In 1996, Tom Hanks made his directorial and writing debut. That Thing You Do! is a sappy, yet lively account of a love triangle wrapped in a shooting-star story of a fictional '60s garage band called "The Wonders" – as in "one-hit wonders." The movie follows the band’s meteoric rise -- from cutting their first record and going on tour with a Motown-type traveling revue -- to their eventual fall.
While the storyline is not unpredictable, there’s a lot to like in this period piece. From the familiar-sounding, yet, original music, to the great casting, and particularly, the attention to small details. Likely overlooked by many viewers, musicians will appreciate the noticeable upgrade from Danelectro guitars and amps to the Fender gear after the band gets signed.
The movie didn’t break any box office records -- it grossed $35 million worldwide -- but it provided some great music (including a top 50 Billboard hit), a number of quotable lines (Yeah, there was this one time, we stayed up way past midnight), and three invaluable marketing lessons your brand should embrace.
1. Give Proper Consideration to Your Brand’s Name
Choosing a name for a brand can have long-lasting implications. When Microsoft went about rebranding their search engine a few years back, they went as far as to research how the new name, Bing, would translate into other languages. Sound a little obsessive? Well, consider that General Motors applies different names to its automobiles it sells in other countries for that very reason. The French translation of Buick’s “LaCrosse,” is something along the lines of “self-love” -- not an ideal name for a family sedan.
While the band in the movie had a catchy name, the way in which it was spelled (The Oneders) led to some funny moments when their fans began pronouncing it, “The oh-need-ers.”
No worries. Enter Tom Hanks as their new manager, Mr. white, who updates the poor branding choice posthaste, changing the band’s name to the less-confusing moniker: “The Wonders.”
This is not an uncommon error for startups unfamiliar with marketing principles. If the band only had a couple of rounds of market testing, they could have avoided this embarrassing mistake. But it would have likely made the movie less entertaining.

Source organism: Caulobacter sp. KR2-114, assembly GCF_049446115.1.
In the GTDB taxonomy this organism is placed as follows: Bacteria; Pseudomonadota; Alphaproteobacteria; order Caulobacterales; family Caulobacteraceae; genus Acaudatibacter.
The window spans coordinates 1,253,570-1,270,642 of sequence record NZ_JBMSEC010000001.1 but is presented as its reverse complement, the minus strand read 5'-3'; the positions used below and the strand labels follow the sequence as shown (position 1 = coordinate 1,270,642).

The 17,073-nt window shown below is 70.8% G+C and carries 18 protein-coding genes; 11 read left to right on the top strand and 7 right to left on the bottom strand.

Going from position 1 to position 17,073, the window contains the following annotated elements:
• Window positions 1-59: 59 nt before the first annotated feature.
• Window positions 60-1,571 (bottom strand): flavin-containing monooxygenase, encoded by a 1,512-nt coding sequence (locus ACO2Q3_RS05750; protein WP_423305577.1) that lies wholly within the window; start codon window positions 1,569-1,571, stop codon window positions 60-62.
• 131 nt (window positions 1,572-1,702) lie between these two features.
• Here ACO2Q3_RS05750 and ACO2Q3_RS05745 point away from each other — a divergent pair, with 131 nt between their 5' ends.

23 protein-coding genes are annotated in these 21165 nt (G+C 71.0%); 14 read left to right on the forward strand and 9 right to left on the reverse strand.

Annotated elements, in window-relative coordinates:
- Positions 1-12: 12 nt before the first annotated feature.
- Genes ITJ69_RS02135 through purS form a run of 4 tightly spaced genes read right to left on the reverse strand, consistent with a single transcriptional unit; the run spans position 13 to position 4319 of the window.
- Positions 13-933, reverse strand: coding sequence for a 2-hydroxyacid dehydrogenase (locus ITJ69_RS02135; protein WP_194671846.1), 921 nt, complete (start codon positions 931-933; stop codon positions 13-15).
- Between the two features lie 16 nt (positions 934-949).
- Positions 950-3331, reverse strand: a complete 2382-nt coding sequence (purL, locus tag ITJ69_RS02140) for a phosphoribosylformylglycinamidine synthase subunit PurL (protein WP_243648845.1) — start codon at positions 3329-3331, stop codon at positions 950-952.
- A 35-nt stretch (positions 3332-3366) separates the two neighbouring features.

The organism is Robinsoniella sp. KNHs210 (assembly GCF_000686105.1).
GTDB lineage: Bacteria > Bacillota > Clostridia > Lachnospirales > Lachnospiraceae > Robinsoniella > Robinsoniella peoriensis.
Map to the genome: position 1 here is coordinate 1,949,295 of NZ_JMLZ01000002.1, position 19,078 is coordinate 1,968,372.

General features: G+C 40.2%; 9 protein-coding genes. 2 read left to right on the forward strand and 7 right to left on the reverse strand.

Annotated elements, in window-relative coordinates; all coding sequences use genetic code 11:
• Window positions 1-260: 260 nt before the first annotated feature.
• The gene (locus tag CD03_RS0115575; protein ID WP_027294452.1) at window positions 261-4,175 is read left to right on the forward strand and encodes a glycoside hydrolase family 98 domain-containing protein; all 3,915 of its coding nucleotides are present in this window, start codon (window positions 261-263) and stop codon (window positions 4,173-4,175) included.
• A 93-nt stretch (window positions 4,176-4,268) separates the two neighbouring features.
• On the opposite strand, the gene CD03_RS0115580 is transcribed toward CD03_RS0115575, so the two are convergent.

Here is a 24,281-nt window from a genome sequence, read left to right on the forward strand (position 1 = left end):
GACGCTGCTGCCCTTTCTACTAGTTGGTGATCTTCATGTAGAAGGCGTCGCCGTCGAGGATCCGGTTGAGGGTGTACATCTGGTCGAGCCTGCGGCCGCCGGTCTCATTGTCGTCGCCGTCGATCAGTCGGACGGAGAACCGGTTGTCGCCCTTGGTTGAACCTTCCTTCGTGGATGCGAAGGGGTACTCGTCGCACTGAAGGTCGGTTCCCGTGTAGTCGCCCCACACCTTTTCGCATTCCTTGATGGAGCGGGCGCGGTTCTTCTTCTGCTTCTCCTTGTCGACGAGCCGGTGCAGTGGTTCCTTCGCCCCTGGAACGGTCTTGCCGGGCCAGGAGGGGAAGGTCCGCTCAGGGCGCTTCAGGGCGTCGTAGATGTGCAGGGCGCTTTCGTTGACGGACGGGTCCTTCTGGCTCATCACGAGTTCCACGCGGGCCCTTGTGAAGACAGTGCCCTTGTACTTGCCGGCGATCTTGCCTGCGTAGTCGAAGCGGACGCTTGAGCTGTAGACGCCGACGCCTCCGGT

2. Be Consistent
Second only to a confusing name in branding errors, is inconsistency. The brands who get this and execute it well are the brands you recognize without hearing their name or seeing their logo. The use of colors, typography, and imagery are consistent across mediums. Think: Nike, Apple, Target.
You may not consciously recognize their brand, but through marketing consistency and repetition, your subconscious does. Each time you see an ad, it begins a process known as conditioning, which generates an emotional response from your body. When this occurs over and over again, eventually you begin to associate a conditioned feeling with the brand.
The movie, "Mr. White," gets this concept of branding. He dresses the band in matching suits for each performance, with the drummer wearing sunglasses. (Yeah, it’s a little cheesy, but it works.) And even though suit colors changed from show to show, the band members always matched -- helping to shape their brand identity with their audience as “The Wonders.”
3. The First Version May Not Be the Best Version
When creating anything new, it’s usually an iterative process. But often, we get married to a concept, making it difficult to take in new information and ideas. One of the biggest challenges for any new business is recognizing when a model isn’t working, and then pivoting to something else.
Consider the story of Confinity, a cryptography company that built a system for exchanging money over Palm Pilots. As you might have guessed, that didn’t work out all that well. But in the process, they identified a new market (at the time), for enabling people to easily accept credit card payments. With that pivot and a name change, PayPal is now a $49 billion company.
In the beginning scenes of the movie, the title song is performed a few times. It’s slow, lethargic and unimpressive. But then the band’s drummer breaks his arm and the guys ask a friend to sit in with them for an upcoming show.
At the performance, the new drummer changes up the tempo of their signature song, That Thing You Do! The lead singer is not very happy with the change at first (he wrote the song), but the other guys like it -- and so do the girls at the show. It soon becomes their first hit.
Few brands nail their marketing right out of the gate -- have you seen Apple’s original logo? And consider that a brand’s identity can be shaped as much by its audience as perhaps any other factor.
Managing perceptions, like the band’s manager, Mr. White, did so skillfully, is perhaps the biggest challenge for any brand. It’s a great lesson for any start-up.